y ~ dnorm(b*x, tau)
    y ~ dnorm(a + b*x, tau)

    and we are to assess which model performs better. We set non-informative normal prior (dnorm(mean, precision)) for b and a: b~dnorm(0, 0.0001) and a~dnorm(0, 0.0001), construct the importance density functions according to posterior estimates of the parameter values, and then calculate the difference between the estimated marginal likelihoods for the two models using the reciprocal importance sampling estimator. This difference is apparently related to the setting of the prior for a (assuming the posterior distribution is not sensitive to what the prior is.). If the prior setting for a is changed to: a ~ dnorm(0, 0.000001), the difference will change correspondingly, although parameter estimates remain practically the same (assuming both prior settings are sufficiently non-informative).

    My question is if prior settings are non-informative, will it be OK to leave the priors out in the calculation? If not, how we may overcome this problem apparent to me. I would be really grateful, if Prof. Neal and/or any other Statisticians would provide helps.

    • 27. Radford Neal  |  2012-03-08 at 6:54 pm

      There are some terminological issues with your comment here, which may impede understanding (including by me). You seem to be using “likelihood” as a synonym for “probability”, but it isn’t. The likelihood is the probability of the observed data, seen as a function of the model parameters that determine that probability, except that factors that don’t depend on these parameters may be ignored. It isn’t anything other than that. Also, R’s dnorm function takes the mean and standard deviation as arguments, not the precision.

      Trying to get past these terminological issues, I’m still not sure what method you’re using. When you write g(theta)/f(y)/f(theta), do you really mean g(theta)/(f(theta)f(y|theta))? Are you sampling from g or from the posterior? It seems like you must be sampling from the posterior, since otherwise this wouldn’t make any sense, in which case g should some distribution that has significant probability only in places where the posterior probability is significant, but isn’t too concentrated compared to the posterior. For the most difficult problems, finding such a g is hard. But maybe you can for your problems.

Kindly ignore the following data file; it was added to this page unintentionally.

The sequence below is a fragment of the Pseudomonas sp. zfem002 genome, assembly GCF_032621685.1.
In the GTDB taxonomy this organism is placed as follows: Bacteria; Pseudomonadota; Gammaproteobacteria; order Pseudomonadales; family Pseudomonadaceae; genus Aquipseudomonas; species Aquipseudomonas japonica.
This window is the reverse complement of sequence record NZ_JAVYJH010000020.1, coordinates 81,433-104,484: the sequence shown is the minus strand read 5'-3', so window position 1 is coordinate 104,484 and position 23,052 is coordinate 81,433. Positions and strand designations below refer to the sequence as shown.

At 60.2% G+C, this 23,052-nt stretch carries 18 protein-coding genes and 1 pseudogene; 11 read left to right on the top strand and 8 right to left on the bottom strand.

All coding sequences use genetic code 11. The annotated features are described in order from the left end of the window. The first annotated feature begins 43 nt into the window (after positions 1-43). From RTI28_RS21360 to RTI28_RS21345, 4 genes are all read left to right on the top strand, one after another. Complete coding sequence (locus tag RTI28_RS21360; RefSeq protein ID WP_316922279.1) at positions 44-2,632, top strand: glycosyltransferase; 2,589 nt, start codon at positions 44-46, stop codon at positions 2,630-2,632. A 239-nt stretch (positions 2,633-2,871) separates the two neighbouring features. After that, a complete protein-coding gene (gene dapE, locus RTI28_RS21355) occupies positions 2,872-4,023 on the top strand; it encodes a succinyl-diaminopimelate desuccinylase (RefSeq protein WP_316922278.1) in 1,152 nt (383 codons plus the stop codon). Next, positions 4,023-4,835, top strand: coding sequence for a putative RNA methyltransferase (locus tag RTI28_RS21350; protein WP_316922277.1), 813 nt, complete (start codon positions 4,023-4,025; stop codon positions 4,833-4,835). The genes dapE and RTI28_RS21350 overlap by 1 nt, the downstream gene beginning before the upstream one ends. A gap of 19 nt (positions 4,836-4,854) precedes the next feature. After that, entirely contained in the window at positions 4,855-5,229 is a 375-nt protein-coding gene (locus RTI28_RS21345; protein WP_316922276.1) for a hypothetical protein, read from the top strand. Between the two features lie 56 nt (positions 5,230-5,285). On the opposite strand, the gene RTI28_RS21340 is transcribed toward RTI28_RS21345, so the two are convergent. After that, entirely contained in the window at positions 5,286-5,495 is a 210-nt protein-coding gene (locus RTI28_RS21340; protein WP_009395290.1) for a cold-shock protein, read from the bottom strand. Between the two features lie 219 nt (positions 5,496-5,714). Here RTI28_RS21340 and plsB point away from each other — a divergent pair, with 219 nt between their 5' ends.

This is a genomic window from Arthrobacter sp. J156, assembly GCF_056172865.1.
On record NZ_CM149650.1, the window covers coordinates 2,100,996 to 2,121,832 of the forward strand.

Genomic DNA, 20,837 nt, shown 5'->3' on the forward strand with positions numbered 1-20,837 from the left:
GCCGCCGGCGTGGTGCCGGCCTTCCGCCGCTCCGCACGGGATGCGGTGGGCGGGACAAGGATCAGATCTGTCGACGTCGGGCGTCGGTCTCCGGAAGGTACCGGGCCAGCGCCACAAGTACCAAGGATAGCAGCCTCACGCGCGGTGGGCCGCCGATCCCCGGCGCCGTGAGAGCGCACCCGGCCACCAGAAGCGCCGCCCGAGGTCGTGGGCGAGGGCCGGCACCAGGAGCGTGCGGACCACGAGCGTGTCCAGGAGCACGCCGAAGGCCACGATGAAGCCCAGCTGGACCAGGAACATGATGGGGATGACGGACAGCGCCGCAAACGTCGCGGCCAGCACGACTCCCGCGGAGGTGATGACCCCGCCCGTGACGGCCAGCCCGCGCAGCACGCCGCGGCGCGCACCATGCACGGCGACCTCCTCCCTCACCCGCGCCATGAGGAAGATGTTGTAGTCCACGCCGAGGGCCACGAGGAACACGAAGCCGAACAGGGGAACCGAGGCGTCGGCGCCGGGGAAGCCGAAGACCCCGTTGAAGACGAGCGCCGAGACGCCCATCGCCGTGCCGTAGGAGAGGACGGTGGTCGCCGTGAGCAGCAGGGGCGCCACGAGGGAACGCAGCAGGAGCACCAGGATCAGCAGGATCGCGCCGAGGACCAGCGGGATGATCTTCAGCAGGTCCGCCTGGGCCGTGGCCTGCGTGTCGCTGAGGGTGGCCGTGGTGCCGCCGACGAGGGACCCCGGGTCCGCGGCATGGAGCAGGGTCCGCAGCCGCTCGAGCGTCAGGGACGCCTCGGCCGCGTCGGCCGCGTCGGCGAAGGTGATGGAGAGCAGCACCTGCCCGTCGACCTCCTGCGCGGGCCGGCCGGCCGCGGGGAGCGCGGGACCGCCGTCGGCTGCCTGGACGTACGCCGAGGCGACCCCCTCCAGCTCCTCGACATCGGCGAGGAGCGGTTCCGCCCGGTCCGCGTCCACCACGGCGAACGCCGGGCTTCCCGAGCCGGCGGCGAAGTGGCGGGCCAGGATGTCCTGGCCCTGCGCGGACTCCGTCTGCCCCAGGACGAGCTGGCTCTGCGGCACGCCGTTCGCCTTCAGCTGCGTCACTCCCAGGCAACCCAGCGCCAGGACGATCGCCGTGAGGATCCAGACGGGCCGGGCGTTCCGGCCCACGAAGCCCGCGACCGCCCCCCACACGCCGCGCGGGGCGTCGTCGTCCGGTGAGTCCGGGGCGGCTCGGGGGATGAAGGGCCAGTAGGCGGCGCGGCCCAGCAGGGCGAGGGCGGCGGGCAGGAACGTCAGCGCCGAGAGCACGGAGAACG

Supposing you’ve got a good estimate, the behaviour you describe in which the marginal likelihood changes when you change the prior is exactly what is expected. You generally can’t use non-informative priors when comparing models by marginal likelihood, except perhaps for parameters that exist in all the models, and play the same role in all of them, for which the effects of a non-informative prior will cancel. As I say near the beginning of this post, using marginal likelihood to compare models is attractive in theory, but difficult in practice. Also, you probably don’t want to compare models anyway, but would be better off to instead introduce hyperparameters that continuously vary whatever varies from one model to another.

  • 28. Zane Zhang  |  2012-03-08 at 8:02 pm

    Thanks so much, Prof. Neal, for your prompt reply, and sorry for the terminlogical problems. I was attempting to use reciprocal importance sampling estimator (Gelfand and Dey, 1994) to estimate marginal likelihood for model comaprison. I was using WinBugs rather than R, and therefore expressed the dnorm function in terms of the mean and precision. I estimated the marginal likelihood in the following procedures:
    1) Get posterior MCMC samples for model parameters,
    2) Formulate the density function, g, using a multivariate normal with mean and variance-covariance according to the posterior MCMC samples,
    3) Rerun the model, calculating the log density (g(theta)) based on the density function g, log likelihood (f(y)), and log prior density (f(theta)) for a given set of parameter values at each iteration,
    4) Calculate wlike as exp[g(theta) - f(y) - f(theta)]
    5) When the Run ends, estimate the marginal likelihood as 1/(posterior mean of wlike).

    Not so sure if I was doing the right thing. I would be very grateful, if you could please comment again, pointing out the problems.